What Are You Afraid To Blog About Today?

Whenever I scan my WordPress timeline I see a lot of courage. I see broken people talking honestly about their experiences. I see them being open about their flaws and weaknesses. I see a community supporting and encouraging one another through the healing process, one faltering step at at time. I see second, third and forty fifth chances being grasped and held onto for dear life. I see hope, grace and love.

I don’t see much egotism or honesty. There are very few shameless selfies and desperate appeals for likes or followers. I see no trolls or online bullies other than fellow bloggers sharing their past experiences of them. I see no drama but I see trauma. The trauma of life which has caused us to flee to this platform, pulling down the drawbridge behind us. We are besieged but we are together. We are strong.

It is unique and humbling to realise that through mutual brokenness we can unite, heal and rise stronger than ever before. These are the themes I am weaving throughout the book I am working on where a group of outcasts are drawn together to save a world that has turned its back on them. On their own they are nothing but united they become an entirely different proposition.

If you are staring at a blank screen today, wondering what to write about I want to encourage you to start typing. Write from the heart. Speak the truth, loud and clear. Exorcise the demons of shame and pain which are holding you back from who you were created to be. We want to hear your story and celebrate your achievements. In order to do that though you must overcome the fears that continue to drag you down.

Fear is a weed, a toxin, an alien lifeform that poisons our thoughts and actions. It restricts and it contorts. It is a master of disguise and it thrives upon its lies. Whispering them in your ear and your dreams day after day, night after night. It is an occupying force, an aggressor which will consume and subsume you to its treacherous will. It fights dirty. It will kick and scratch and bite. It knows no limits nor depths.

Fear cannot kill you but it can stop you from living. It can stifle and stymie potential and ambition, preventing you from becoming the person you were created to be. But do you want to know a secret? Fear has a weakness, an Achilles heel, that when exposed and exploited will bring it crashing to its knees. That weakness is YOU. Which is why it hates you so much and devotes so much energy towards destroying you.

You can conquer fear, overcome it and send it scurrying back to where it first crawled from. Fear is a bully. It hates to be confronted and exposed for the despicable coward it truly is. Stop running from it. Turn and face it. Raise your sword and strike it down dead in its tracks. Your sword is your story, your weapon the words within you that fear so wants you not to write. Your salvation is staring you in the face every time you stare in the mirror.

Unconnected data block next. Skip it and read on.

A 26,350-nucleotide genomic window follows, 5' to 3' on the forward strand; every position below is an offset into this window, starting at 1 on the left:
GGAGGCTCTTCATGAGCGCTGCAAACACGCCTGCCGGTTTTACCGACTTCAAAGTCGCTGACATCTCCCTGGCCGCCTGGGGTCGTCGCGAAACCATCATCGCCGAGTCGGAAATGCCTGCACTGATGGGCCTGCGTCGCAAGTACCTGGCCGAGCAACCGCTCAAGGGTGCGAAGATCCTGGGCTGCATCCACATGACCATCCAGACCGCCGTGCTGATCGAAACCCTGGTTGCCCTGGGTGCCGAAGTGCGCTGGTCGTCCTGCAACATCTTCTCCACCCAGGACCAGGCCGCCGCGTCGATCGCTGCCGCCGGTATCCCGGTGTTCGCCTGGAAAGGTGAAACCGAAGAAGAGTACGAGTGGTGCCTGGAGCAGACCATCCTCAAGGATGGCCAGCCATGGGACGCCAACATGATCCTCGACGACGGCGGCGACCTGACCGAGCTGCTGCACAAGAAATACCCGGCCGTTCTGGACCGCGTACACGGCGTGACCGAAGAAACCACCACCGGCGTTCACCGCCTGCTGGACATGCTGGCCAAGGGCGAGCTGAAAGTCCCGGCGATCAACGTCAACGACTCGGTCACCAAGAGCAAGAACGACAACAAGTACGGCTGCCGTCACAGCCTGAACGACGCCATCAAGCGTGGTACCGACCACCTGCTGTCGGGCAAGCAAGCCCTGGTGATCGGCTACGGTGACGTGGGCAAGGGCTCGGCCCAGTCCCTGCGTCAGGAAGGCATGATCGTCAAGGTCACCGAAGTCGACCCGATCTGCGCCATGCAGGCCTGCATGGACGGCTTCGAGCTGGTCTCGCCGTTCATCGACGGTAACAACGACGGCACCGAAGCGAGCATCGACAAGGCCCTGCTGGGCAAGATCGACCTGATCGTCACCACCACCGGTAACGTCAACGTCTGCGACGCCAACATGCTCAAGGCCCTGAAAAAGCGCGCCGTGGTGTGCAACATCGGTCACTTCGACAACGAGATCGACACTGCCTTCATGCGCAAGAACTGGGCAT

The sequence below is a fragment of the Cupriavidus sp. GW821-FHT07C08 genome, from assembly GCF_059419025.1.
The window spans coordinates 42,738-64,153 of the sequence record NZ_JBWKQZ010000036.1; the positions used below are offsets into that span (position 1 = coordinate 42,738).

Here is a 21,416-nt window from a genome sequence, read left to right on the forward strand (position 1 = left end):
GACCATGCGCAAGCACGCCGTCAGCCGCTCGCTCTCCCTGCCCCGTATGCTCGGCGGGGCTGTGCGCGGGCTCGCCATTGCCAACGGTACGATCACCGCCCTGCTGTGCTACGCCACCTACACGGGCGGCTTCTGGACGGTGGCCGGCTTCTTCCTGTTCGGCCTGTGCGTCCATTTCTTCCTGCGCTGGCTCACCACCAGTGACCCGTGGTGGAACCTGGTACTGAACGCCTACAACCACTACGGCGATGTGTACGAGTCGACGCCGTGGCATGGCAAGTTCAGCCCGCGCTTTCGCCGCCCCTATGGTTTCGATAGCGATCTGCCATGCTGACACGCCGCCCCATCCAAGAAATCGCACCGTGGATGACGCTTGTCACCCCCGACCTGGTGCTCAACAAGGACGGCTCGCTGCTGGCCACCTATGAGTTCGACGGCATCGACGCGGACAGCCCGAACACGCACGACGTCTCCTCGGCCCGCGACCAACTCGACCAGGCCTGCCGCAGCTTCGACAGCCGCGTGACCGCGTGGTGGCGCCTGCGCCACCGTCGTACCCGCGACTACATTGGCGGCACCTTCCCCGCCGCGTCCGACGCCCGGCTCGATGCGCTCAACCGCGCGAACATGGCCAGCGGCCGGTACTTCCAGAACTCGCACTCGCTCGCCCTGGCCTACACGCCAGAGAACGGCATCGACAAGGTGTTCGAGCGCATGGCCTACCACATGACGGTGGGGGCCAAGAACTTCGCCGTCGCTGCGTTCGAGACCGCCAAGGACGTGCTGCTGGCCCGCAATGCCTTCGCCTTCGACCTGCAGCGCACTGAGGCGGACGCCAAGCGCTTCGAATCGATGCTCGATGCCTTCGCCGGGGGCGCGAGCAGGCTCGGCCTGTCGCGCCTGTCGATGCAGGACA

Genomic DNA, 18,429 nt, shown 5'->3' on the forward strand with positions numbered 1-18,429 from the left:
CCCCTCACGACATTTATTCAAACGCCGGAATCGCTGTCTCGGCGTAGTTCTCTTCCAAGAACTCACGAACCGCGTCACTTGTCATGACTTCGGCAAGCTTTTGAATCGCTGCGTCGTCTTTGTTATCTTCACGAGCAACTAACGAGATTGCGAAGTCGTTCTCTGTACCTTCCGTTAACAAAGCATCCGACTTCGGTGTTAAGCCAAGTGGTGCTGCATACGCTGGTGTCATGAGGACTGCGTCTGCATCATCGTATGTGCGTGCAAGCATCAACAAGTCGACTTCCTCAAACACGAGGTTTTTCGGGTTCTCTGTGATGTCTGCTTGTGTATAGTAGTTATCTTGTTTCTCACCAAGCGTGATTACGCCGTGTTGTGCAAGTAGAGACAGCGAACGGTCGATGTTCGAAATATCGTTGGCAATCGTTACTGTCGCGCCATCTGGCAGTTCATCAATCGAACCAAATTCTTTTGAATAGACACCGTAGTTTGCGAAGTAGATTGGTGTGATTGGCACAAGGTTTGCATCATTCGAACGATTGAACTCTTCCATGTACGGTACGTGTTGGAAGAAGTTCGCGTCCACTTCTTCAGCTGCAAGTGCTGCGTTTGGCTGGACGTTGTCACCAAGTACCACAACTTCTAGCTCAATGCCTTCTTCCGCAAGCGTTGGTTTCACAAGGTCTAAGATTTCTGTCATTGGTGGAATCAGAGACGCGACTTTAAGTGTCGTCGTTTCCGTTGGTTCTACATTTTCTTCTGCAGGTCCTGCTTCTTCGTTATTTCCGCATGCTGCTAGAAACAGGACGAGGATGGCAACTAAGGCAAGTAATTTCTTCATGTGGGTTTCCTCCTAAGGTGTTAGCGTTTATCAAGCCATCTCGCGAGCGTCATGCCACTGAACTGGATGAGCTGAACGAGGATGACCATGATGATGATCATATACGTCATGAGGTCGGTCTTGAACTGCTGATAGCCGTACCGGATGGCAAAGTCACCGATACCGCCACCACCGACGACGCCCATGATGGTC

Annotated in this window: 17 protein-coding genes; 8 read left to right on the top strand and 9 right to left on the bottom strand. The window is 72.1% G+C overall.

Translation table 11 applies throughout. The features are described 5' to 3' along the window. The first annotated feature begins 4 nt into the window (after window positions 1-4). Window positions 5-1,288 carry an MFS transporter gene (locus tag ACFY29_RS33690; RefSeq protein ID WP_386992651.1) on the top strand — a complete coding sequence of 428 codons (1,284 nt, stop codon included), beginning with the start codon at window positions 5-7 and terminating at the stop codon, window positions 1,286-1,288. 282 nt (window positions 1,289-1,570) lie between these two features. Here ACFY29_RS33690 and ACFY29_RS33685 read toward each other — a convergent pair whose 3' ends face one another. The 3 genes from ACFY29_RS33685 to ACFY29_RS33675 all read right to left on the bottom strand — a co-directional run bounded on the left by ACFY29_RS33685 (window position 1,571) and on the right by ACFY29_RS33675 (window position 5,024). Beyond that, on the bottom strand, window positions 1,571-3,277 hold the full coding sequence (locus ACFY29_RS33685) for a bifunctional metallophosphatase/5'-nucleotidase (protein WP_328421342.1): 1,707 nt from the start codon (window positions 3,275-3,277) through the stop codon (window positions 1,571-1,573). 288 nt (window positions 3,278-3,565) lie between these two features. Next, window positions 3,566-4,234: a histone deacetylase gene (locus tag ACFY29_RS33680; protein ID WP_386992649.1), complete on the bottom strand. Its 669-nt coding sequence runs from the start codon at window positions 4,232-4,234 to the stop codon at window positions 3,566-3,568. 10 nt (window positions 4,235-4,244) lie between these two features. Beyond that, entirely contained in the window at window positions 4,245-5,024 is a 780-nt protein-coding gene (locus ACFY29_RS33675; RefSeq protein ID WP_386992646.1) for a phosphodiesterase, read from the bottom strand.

You are the superhero you’ve been waiting for all this time. We are a tribe that fear cannot breach. Today I encourage you to embrace the freedom that is fearlessness. Throw off the shackles and stride out of your cell. Live your life and not a life sentence. Expose your fears for what they are. Write about them. For you are not alone anymore. Fear can be conquered. The resistance starts today.

What are you afraid to write about?

Are you brave enough to write about your fears today?

57 thoughts on “What Are You Afraid To Blog About Today?

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  1. At first when I started writing I was afraid that my blogs are just too negative and show hopelessness due to which I even deleted some because I didn’t wanted to be seen as a whiny negative person but now I think I have started to let go of the fear and realized that maybe many people don’t see it as a negative blog and they understand why I write the way I do.

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  2. Ah, this is so lovely and so true. WordPress is probably the best social media site that exists. I often forget that it comes under the banner of social media because it is so different from the rest, and like you say, there is hardly anyone exercising their ego. I love the way people from all corners of the earth will get behind someone who lives thousands of miles away from them and encourage them to hold on and keep their head high. Thank you for yet another amazing post.

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  3. I’m afraid to write about myself! What would people say if they knew how I got to be where I’m at. People say to me all the time “you are so strong”
    “How do you turn your daughters suicide into helping so many?” They don’t know that about the struggles I went through, from ages 10-17 is what made me strong. At 21, I knew I was here for a reason and now I know why. Thanks you have given me a small push to be more open. 💕